In the Name of Stephen Lawrence


How patience can be unbearably painful yet still some how pay off.

When we were still living in 2011 two men were standing trial for a senseless, racist murder of a  young black man. They were accused before and acquitted by lack of evidence never to be able to be put on trial for the same offence again.

Coming from Lowlands Country to the British isles in the early noughties the name Stephen Lawrence and what his murder meant to society and British consciousness was completely unknown to me. In the decade that past I anglified and learnt and my heart lifted when I read the news that after 18 years some justice had been done. I can’t begin to imagine the pain and sense of injustice Stephen’s parents, Doreen and Neville Lawrence, must have endured. After intense campaigning, a public inquiry, a change in the law and advancing techniques a case against two of the suspects was reopened resulting in the conviction of both suspects.  Only last week the judge urged for the jury to make a clear-headed decision based on evidence alone and I worried for moment. What if these men are to be acquitted again? I thought, even if the evidence is (still) inconclusive these men need to be convicted. For the sake of Stephen Lawrence, his parents, his friends and the nation. I thought if these men were to walk free yet again there would be riots across the country making last summer’s public disobedience look like a minor disturbance.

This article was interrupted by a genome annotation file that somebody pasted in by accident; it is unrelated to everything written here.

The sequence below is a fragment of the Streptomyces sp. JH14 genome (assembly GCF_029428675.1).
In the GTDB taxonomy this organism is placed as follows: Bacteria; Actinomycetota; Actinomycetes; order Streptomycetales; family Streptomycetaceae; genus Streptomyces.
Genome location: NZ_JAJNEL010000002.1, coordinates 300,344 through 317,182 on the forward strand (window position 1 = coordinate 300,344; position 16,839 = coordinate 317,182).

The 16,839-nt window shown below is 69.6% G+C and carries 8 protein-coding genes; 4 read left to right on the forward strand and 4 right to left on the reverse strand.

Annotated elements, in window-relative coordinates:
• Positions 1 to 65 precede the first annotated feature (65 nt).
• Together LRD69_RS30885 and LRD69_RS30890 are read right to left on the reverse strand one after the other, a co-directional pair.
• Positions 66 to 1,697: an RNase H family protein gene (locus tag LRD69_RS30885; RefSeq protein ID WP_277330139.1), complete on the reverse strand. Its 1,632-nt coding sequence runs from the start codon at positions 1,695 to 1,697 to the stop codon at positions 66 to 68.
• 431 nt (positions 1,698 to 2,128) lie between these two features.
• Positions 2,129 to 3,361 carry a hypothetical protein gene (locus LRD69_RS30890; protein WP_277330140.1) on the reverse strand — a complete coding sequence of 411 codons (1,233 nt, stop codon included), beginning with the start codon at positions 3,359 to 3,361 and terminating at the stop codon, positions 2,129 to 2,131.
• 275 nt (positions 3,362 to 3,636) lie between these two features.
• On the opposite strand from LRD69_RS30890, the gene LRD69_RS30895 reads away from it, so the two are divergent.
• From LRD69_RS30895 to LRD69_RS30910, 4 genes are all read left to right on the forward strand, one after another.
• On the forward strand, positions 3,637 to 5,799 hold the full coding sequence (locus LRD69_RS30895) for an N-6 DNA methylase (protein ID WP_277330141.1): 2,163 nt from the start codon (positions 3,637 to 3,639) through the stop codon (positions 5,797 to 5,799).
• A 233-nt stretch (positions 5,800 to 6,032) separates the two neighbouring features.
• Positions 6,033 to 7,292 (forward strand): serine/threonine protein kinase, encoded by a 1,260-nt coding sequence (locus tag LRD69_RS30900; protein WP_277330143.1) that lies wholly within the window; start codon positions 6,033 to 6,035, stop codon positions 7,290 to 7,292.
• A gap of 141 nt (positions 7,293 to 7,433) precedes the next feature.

Once upon a time five men where splashed across the front page of the Daily Mail accused of murdering Stephen Lawrence. Non of them sued the paper for liable. Why? Two of the five, who have been convicted and are to be sentenced today, claim forensic evidence found on their belongings was due to contamination as the belongings of both the accused and Stephen Lawrence where stored in one bag (that was the 20th century). The now-convicted murders did not use an expert witness to argue their case. Why? Can someone displaying the foulest racist language and action change their ways and thinking entirely within 18 years? Possibly. Yet, it doesn’t matter. Although the convicted still need to be sentenced – and they were minors at the time of their crime- painful patience and dignity has some how paid off.

May you rest in peace Stephen Lawrence.



About Lemba

Non-conformist Writing Soul and Language Geek from the Lowlands with a South London accent, currently living a nomadic, location- independent lifestyle. While executing the Big Fat Writing Plan I’m invading cyberspace with my views on 'expat living', travel and other lifestyle choices, current affairs and other randomness. Welcome to the Dark Fairy Zone.

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